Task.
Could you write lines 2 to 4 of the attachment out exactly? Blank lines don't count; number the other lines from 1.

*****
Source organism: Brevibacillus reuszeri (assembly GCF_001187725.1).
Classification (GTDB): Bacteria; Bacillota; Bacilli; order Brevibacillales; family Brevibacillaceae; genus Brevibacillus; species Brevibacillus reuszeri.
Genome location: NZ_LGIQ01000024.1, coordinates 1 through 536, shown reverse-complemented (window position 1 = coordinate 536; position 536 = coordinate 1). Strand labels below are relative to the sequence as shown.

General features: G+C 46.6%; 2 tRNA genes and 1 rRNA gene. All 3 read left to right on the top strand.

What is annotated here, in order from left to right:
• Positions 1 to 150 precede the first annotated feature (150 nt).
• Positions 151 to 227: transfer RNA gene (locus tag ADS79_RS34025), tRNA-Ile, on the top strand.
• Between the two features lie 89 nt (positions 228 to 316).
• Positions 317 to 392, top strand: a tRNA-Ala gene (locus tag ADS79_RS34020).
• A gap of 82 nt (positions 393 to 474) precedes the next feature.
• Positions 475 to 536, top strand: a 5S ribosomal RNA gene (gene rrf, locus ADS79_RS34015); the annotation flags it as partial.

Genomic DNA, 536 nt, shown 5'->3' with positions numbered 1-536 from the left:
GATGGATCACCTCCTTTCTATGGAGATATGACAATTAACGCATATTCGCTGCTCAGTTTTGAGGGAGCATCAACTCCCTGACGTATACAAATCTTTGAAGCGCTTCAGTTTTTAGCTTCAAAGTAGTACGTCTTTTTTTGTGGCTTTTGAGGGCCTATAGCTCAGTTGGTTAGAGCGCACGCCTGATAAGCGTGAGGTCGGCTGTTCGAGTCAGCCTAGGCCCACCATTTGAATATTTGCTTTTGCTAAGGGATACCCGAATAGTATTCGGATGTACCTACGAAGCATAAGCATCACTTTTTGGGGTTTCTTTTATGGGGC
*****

Classification (GTDB): Bacteria; Bacillota; Bacilli; order Brevibacillales; family Brevibacillaceae; genus Brevibacillus; species Brevibacillus reuszeri.
Genome location: NZ_LGIQ01000024.1, coordinates 1 through 536, shown reverse-complemented (window position 1 = coordinate 536; position 536 = coordinate 1). Strand labels below are relative to the sequence as shown.

General features: G+C 46.6%; 2 tRNA genes and 1 rRNA gene. All 3 read left to right on the top strand.